Annuities Now Allowed in Target Date Funds

Posted on December 10, 2014 | AAII Journal

Deferred annuities are now to be held by target date funds within qualified defined-contribution plans, such as 401(k) plans. The inclusion of annuities allows target date funds to provide lifetime income to employers holding such funds.

Target date funds alter their allocations by their date. Far-dated funds use an aggressive allocation strategy and the allocations gradually grow more conservative as a target date fund approaches its target date. The changes are designed to match the investment needs of various age groups.

Currently, widely available target date funds do not have an age restriction. This presents a difficulty for insurers, because it makes pricing an annuity contract difficult. Insurers prefer a restricted age group for making actuarial assumptions. By restricting specific target date funds to older employees, however, a retirement plan would run afoul of the discrimination clause in the tax code. The tax code bans qualified plans from discriminating “in favor of highly compensated employees.” To the extent that older employees have higher salaries than younger employees, restricting access to investors within a specific age group by a target date fund could cause problems.

The tax code does allow the Internal Revenue Service some flexibility in establishing guidelines for qualified plans, and the agency used this flexibility to create a special rule. Target date funds in qualified plans can now restrict the age of their shareholders if certain conditions are met. The series of target date funds offered within a qualified plan must all have the same manager and use the same generally accepted investment theories. The target date funds available to older employees can include deferred annuities, as long as those contracts don’t provide a guaranteed lifetime withdrawal benefit (GLWB) or a guaranteed minimum withdrawal benefit (GMWB). Fees and expenses must be determined in a consistent manner and the target date funds can only hold the employer’s securities if such securities are publicly traded.

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Selecting a Valuation Method to Determine a Stock’s Worth

Posted on December 9, 2014 | AAII Journal

Investing is about earning a financial return. Valuation is at the heart of investing—you need to find a stock selling at an attractive price relative to its intrinsic or underlying value, otherwise your prospects for a financial return are poor.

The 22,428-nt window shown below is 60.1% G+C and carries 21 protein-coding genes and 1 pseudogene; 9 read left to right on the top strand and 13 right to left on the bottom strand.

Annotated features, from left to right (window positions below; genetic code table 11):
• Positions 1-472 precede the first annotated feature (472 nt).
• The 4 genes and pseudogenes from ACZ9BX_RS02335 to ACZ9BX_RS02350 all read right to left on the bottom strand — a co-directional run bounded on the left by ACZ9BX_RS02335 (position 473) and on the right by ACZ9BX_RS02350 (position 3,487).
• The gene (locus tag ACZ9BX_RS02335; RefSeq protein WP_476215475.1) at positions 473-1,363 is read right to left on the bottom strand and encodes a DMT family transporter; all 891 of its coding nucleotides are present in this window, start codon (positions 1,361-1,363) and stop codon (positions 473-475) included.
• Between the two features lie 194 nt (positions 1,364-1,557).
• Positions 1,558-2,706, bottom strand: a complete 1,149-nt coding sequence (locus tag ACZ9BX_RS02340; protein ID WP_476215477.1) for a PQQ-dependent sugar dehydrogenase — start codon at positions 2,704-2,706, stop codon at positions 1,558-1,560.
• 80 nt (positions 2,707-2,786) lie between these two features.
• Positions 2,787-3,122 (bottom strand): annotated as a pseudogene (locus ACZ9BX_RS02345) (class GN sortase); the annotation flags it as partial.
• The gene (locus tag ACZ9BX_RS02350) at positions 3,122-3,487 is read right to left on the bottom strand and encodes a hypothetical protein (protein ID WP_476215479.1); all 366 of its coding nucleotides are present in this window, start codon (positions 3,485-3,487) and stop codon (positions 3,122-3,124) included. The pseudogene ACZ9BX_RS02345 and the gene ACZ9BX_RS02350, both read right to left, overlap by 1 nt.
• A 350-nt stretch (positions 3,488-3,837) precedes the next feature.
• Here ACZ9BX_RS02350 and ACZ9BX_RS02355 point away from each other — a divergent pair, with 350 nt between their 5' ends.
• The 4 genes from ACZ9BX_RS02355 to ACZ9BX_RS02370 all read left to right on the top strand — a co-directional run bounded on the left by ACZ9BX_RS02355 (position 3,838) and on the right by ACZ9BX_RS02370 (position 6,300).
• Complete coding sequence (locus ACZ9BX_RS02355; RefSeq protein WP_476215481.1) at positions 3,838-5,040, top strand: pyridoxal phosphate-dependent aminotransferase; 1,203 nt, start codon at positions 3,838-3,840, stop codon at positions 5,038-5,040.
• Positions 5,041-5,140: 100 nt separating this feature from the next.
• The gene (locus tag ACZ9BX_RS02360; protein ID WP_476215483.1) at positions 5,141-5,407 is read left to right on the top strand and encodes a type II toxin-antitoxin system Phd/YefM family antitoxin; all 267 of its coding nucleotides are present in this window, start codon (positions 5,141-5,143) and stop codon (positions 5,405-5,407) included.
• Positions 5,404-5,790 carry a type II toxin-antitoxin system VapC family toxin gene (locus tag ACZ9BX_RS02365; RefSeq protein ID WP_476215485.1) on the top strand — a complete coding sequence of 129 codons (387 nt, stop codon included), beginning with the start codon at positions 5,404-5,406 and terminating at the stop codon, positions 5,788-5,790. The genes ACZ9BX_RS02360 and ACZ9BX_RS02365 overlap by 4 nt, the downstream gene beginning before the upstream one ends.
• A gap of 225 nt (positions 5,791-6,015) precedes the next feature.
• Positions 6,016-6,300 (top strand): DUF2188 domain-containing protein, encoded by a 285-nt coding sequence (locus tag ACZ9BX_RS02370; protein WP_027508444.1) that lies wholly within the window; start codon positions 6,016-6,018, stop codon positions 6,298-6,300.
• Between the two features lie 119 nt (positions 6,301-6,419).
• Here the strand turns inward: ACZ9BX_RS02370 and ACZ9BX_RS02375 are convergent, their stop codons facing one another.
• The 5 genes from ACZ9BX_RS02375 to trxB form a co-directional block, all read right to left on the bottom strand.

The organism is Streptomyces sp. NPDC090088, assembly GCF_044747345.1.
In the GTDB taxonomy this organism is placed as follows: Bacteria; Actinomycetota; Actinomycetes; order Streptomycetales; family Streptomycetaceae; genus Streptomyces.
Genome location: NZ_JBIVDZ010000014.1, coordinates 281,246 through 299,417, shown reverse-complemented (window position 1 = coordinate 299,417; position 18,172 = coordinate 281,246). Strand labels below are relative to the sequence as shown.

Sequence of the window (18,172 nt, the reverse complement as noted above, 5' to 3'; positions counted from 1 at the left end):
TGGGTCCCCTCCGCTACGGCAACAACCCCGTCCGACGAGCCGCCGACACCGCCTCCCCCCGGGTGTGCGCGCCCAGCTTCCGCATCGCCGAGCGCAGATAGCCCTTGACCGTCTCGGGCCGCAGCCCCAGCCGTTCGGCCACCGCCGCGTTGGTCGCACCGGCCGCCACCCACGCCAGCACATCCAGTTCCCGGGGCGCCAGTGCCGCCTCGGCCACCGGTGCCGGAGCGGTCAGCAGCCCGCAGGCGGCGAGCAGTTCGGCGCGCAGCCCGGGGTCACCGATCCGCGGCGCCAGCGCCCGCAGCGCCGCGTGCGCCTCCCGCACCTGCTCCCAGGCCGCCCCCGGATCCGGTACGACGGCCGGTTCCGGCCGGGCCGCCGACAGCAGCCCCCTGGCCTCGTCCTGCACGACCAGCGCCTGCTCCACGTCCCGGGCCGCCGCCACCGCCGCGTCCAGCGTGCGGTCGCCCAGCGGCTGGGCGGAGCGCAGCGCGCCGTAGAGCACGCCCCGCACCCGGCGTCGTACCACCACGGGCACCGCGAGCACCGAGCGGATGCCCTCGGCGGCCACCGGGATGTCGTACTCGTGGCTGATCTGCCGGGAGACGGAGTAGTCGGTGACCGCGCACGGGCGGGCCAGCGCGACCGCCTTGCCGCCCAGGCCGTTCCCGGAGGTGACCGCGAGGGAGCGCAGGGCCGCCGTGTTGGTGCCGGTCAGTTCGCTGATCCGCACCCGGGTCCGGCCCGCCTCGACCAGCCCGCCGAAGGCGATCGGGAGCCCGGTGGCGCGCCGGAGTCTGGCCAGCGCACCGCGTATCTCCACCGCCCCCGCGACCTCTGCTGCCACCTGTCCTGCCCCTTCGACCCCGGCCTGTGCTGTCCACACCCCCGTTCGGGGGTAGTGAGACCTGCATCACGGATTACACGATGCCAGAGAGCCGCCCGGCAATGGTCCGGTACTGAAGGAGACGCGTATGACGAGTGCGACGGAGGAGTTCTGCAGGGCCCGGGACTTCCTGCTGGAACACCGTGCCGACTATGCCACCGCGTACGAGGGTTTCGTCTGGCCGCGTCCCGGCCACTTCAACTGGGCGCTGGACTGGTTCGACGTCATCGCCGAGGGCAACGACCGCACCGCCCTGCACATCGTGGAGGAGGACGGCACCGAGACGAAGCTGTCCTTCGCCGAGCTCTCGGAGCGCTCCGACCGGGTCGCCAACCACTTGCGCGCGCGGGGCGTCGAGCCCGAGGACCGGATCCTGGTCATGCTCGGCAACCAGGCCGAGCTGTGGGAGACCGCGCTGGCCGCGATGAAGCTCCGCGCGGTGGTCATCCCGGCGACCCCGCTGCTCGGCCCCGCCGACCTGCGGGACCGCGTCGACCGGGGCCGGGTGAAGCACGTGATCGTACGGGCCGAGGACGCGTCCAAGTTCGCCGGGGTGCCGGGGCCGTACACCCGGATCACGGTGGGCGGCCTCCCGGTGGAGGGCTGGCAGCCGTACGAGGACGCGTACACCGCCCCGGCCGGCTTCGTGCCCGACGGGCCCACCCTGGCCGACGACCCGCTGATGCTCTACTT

Wait, you say, that sounds like value investing and I am a growth investor. We feel this dichotomy is unnecessary. All investing is about identifying companies for which we expect to earn a handsome financial return. Why would we want to buy companies selling above their intrinsic value? We might be willing to buy them if the current price is equal to the intrinsic value, as a fair financial return would be expected. However, ideally we would prefer to find companies where the current price is well below intrinsic value. Whether you are a value investor or a growth investor, you are likely concerned about the price you are paying relative to intrinsic value (including the company’s growth prospects). All investors should therefore assess the value of the company using some valuation method and compare that value to the current market price. Doing otherwise is to speculate, not invest.

All valuation methodologies are not created equal and no single method applies to all companies or works in all market conditions. Some valuation methodologies are more appropriate in certain circumstances and not in others. In this article, we examine different valuation methodologies and provide guidance for selecting the method most appropriate in particular circumstances.

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The Individual Investor’s Guide to Personal Tax Planning 2014

Posted on December 5, 2014 | AAII Journal

We start this year’s tax guide with some good news: You may have a smaller federal tax bill in 2015.

The Internal Revenue Service (IRS) adjusted several line items to account for inflation. This indexing increases the dollar amounts defining each tax bracket and the dollar amounts for various exemptions and deductions. The net result is that less of your income may be taxed. Plus, if you are just above the breakpoint for a tax bracket this year, the adjustments could potentially put you into a lower tax bracket in 2015.